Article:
Rate limit on follower list



I’m writing an app that does some housekeeping on your list of followers and, to do this, need to load your entire follower list. To be thorough with my testing I grabbed the follower list of a famous person who has over 3m followers and boom! I ran right into the 350 requests per hour limit. This makes sense, of course, because 3m / 5k = 600 requests, which is way over the limit.

Even if I do my housekeeping on each 5k user block, the processing is going to be done in the blink of an eye and I’ll run into the rate limit again. Forcing the user to wait an hour to complete this work is not practical or desirable.

I thought about caching the list (which I do anyway, but at some point I have to get the latest list from Twitter so that it’s up to date, and I’ll run into the same problem). There doesn’t seem to be a way of asking Twitter for just the ‘new followers since this date’, so I can’t gradually build my list over time (because there also appears to be no ‘this person has unfollowed you’ API call, so I could never prune the user list). Although the API currently returns the followers list ordered with most recent first, the docs state to not rely on this as it may change at some point in the future, and that wouldn’t solve the problem of removing people that no longer follow you.

Does this mean, then, that for users over a certain number of followers, they’ll be unable to use this app? Or am I missing something?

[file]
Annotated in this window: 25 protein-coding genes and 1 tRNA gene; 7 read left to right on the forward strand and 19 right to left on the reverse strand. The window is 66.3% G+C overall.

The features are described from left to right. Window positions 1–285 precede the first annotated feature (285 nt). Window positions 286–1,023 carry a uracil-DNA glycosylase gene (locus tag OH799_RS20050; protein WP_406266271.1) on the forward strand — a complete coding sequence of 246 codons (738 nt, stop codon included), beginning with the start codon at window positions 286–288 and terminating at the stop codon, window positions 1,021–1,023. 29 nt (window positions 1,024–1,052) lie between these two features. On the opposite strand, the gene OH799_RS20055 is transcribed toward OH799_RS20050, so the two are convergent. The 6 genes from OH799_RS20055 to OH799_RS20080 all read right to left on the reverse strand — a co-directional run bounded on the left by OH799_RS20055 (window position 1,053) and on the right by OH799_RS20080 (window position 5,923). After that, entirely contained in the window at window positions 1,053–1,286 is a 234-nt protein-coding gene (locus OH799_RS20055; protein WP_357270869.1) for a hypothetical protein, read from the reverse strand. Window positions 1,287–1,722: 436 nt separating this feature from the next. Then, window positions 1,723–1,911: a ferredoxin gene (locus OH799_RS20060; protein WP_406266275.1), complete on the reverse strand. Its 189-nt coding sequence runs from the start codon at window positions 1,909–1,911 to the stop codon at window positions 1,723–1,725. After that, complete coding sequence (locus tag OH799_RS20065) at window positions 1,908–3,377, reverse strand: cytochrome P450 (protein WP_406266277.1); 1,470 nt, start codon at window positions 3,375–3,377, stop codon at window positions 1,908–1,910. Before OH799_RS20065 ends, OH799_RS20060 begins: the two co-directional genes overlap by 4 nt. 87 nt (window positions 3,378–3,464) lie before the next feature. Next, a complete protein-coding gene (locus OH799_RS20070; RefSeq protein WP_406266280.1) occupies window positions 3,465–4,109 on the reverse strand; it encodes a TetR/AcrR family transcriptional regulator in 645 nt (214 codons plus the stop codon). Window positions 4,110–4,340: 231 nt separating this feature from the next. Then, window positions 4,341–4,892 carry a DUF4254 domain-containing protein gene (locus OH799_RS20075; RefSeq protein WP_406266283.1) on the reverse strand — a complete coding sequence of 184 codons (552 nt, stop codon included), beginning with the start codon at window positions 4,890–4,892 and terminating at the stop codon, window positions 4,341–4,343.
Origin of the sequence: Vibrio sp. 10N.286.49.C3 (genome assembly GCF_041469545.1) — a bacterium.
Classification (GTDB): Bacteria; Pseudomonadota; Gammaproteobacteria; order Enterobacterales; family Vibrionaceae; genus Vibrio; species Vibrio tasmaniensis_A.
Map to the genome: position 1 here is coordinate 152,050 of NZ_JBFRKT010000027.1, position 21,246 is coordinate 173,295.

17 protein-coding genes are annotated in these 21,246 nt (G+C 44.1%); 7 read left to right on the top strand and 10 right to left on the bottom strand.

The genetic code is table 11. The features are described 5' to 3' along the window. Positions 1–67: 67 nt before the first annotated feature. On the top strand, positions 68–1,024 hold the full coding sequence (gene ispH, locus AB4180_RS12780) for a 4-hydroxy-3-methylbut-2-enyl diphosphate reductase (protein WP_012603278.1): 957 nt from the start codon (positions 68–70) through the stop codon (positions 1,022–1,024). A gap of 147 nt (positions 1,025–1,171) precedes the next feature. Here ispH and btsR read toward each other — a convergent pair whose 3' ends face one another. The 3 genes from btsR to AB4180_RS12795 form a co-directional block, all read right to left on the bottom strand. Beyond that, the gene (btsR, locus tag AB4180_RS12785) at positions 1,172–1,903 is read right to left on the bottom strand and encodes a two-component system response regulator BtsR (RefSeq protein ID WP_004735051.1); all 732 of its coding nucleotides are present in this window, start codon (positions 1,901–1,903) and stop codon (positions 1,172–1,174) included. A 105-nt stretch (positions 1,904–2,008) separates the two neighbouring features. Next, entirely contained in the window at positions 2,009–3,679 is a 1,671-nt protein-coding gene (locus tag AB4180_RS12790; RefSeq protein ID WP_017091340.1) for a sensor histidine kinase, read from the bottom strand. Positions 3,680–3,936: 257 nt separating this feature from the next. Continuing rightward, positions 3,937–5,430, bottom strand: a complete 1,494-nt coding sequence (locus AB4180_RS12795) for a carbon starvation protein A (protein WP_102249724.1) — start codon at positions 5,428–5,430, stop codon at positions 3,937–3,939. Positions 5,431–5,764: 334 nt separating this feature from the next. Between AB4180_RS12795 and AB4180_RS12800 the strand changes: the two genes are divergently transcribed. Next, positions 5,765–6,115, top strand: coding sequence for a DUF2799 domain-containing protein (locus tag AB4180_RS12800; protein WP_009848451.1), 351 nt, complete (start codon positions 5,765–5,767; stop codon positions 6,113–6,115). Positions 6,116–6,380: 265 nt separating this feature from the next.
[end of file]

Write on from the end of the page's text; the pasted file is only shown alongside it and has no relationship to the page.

I’m new to the Twitter API, so any help would be greatly appreciated!



Apologies for bumping this, but I still haven’t had any brainwaves on how to handle people who have millions of followers.

Or should the approach I take be: Twitter accounts with that many followers are a tiny percentage of users, so it’s just tough luck for them?

Any thoughts would be greatly appreciated!



Hi @FSPDev,

I think you’ve thought through the issue sufficiently here – you’ll just have to spend more time processing results for users with large social graphs. The API is optimized for more typical scenarios in this case. API v1.1’s rate limiting is a little different in this regard, but “time” is still a critical element to doing any kind of deep analysis on large graphs.

While we discourage over-reliance, the ordering of the follow graph methods will remain the same for the foreseeable future.


Thank you - I really appreciate the reply.

One other question - the ‘hour’ used in the rate limit. Is this clock based? What I mean by that is does the 350 request limit apply between the hours of 3 and 4 and then, at 4, the number of requests made counter resets to zero. At 5, the same thing happens, and so on?

Or is it some sort of rolling hour that’s tracked?


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